RESEARCH TRIANGLE PARK – The nonprofit Regenerative Medicine Development Organization (ReMDO) in Winston-Salem and Cary-based analytics company SAS are joining forces to improve advanced manufacturing for regenerative medicine applications.

SAS will contribute its expertise in Internet of Things (IoT) analytics and smart manufacturing to ReMDO’s RegeneratOR Test Bed, a “manufacturing-in-a-box” facility that provides companies with state-of-the-art biomanufacturing equipment, industry expertise, talent, and training programs to support novel prototyping and commercial product development.

SAS also brings to the alliance decades of experience in the life sciences, providing technologies to help companies improve the development, manufacturing and commercialization of medical therapies.

RegeneratOR Test Bed Core Tech Katie Benson oversees the equipment
RegeneratOR Test Bed Core Tech Katie Benson oversees the equipment.
— ReMDO photo











The collaboration is intended to help regenerative medicine companies improve product yield while reducing variability, contamination and cost.

“Regenerative medicine has been called the next evolution of medical treatments, and SAS is excited to play a role in this innovative and important project,” said Udo Sglavo, vice president of advanced analytics R&D at SAS. “SAS’ IoT division and the Advanced Analytics Center of Excellence will apply our related industry expertise, proven software solutions and data analytics techniques to the RegeneratOR Test Bed to advance manufacturing potential and help achieve better outcomes.”

The Test Bed is provided by ReMDO, a nonprofit foundation dedicated to advancing regenerative medicine nationwide, and the Wake Forest Institute for Regenerative Medicine (WFIRM), the world’s largest regenerative medicine institute.

Joshua Hunsberger, Ph.D., chief technology officer of ReMDO, said that SAS’ technology would be a game changer for startup companies.

“Smart manufacturing capabilities will be available for any company in our Regenerative Medicine Hub,” he said, referring to the Triad region’s regenerative medicine ecosystem. “These services will help companies optimize and predict the best manufacturing processes that could save time and money.”

Anthony Atala, M.D., director of WFIRM, said, “We believe the Test Bed, through its collaboration with SAS, has a lot to offer in terms of helping these companies be successful, and, at the same time, we can advance the regenerative medicine field nationally.”

The Test Bed is one of three focused areas that operate through ReMDO’s RegeneratOR initiative, which promotes biomanufacturing scale-up and automation to make technologies more affordable and speed up the translation to clinical practice.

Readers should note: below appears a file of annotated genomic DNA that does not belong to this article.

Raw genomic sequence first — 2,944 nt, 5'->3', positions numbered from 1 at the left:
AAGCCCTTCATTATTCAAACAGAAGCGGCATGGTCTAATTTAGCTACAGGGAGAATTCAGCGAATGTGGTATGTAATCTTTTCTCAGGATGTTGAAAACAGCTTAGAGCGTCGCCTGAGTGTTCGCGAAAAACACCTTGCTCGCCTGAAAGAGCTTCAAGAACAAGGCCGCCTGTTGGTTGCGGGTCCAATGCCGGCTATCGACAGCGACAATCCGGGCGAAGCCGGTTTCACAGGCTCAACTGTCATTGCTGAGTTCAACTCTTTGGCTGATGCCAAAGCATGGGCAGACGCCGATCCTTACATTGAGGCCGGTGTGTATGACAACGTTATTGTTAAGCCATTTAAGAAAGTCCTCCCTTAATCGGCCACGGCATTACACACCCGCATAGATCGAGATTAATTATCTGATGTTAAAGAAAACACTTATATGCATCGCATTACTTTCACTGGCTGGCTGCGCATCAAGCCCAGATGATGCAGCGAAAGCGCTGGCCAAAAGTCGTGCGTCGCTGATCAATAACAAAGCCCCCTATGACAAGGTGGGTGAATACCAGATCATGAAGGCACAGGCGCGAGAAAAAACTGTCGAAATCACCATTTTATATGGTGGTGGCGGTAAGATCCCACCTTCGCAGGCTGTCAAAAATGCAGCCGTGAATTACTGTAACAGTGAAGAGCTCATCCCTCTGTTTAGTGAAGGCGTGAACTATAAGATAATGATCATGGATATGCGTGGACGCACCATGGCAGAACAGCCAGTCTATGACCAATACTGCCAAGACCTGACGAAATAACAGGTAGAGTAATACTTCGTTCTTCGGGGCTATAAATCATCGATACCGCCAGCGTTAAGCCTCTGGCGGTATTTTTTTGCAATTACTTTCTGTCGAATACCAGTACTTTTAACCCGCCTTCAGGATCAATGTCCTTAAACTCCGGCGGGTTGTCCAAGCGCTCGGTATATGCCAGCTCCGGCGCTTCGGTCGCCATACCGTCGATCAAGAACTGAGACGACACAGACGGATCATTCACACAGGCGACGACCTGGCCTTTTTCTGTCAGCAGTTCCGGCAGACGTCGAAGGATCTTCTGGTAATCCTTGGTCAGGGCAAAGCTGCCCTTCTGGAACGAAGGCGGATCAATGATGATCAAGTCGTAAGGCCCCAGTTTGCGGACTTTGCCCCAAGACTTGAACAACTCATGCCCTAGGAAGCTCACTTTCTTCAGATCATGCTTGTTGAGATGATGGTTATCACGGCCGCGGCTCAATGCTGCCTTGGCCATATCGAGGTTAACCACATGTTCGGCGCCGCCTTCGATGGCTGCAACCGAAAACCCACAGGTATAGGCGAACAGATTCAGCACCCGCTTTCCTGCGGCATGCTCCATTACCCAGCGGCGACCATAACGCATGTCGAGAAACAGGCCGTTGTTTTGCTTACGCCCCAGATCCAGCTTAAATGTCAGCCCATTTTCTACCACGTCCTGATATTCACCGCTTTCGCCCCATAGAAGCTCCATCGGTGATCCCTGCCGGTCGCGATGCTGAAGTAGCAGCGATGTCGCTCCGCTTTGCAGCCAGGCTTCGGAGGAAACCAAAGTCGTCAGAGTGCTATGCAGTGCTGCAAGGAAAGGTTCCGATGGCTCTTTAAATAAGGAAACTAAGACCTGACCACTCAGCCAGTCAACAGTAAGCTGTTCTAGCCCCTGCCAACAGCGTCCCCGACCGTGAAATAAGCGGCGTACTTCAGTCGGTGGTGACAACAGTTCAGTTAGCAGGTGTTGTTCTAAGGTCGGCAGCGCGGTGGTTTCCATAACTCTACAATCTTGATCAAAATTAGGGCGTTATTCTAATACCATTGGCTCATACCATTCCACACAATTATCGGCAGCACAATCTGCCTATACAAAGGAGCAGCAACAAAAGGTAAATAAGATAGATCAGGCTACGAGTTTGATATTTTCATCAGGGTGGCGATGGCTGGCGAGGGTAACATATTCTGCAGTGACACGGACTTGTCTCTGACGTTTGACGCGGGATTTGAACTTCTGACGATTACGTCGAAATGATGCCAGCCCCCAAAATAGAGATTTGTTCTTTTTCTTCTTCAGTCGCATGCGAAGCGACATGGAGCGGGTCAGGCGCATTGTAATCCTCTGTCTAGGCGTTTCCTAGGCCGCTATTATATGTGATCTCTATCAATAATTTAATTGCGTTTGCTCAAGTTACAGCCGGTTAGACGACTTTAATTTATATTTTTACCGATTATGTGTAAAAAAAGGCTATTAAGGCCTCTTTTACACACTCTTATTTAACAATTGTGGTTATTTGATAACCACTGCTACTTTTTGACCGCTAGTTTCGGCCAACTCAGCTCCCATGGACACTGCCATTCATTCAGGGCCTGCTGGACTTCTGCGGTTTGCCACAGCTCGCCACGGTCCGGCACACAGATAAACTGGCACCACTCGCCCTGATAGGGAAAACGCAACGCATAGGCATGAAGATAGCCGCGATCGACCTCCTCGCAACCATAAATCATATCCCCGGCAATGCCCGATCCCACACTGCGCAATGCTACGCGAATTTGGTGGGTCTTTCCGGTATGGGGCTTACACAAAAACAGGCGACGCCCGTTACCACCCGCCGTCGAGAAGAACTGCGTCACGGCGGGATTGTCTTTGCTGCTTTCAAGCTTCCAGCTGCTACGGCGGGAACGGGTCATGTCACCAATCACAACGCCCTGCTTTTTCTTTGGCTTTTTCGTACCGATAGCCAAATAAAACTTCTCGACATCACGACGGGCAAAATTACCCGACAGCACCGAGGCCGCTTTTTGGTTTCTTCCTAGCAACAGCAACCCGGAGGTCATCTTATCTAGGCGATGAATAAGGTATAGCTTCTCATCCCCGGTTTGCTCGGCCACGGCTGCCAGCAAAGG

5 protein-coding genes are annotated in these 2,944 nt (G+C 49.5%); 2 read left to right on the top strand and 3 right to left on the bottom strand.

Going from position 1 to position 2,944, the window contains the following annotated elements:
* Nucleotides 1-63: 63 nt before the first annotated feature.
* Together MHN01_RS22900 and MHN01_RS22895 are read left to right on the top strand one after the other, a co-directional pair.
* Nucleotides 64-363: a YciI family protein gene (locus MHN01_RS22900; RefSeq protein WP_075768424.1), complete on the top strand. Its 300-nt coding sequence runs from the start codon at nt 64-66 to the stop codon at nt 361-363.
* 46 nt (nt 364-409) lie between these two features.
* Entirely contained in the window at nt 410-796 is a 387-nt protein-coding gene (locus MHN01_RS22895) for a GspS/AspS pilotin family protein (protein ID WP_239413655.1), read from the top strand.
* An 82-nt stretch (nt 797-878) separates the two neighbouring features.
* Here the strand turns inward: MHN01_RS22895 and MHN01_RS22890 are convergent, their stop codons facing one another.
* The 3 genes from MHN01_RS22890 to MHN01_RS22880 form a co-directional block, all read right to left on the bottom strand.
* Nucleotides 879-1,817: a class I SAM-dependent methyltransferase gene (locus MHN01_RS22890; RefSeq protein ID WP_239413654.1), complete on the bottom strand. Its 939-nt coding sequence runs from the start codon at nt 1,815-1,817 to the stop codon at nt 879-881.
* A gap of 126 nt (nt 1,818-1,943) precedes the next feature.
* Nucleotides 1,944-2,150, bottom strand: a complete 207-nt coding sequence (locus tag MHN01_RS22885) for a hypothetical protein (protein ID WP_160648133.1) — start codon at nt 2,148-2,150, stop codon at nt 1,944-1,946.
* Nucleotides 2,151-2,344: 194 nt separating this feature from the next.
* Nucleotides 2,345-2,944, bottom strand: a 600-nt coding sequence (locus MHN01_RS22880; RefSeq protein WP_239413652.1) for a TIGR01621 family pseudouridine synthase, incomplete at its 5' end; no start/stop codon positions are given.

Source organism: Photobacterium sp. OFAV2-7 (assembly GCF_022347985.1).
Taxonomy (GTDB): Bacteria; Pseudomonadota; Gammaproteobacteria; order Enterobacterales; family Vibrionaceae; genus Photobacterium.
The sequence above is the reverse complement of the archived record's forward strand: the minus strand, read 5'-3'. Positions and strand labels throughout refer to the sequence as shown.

The other two focus areas are the Innovation Accelerator, which supports innovation from research to commercialization for regenerative medicine companies of all sizes, and the Workforce Development program, which connects colleges, university programs and technical schools with biomanufacturing staff, engineers, and research leaders to train biomanufacturing technicians and researchers.

More than 30 companies and organizations are involved in RegeneratOR.

“It’s exciting to see world-renowned North Carolina expertise from academia and industry collaborating to help advance companies and attract new opportunities within this growing regenerative medicine hub,” said Nancy Johnston, executive director of the North Carolina Biotechnology Center’s Piedmont Triad Office. The Center partners with SAS and WFIRM and its associated offshoots, and Atala is a member of the NCBiotech Board of DIrectors.

ReMDO, WFIRM and their various resources are based in Winston-Salem’s Innovation Quarter, a downtown district focused on research, business and education in biomedical science, information technology, digital media, clinical services and advanced materials.

Regenerative medicine is a relatively new and rapidly growing field of medicine that aims to augment, repair, replace or regenerate human or animal organs, tissues, cells, genes and metabolic processes damaged by disease, injury or aging.

The global market for regenerative medicine reached $9.8 billion in 2021 and is expected to grow to $37.1 billion by 2030, a compound annual growth rate of 15.9%, according to a recent analysis by Emergen Research, a Canadian market research and consulting company based in Surrey, British Columbia.

(C) N.C. Biotech Center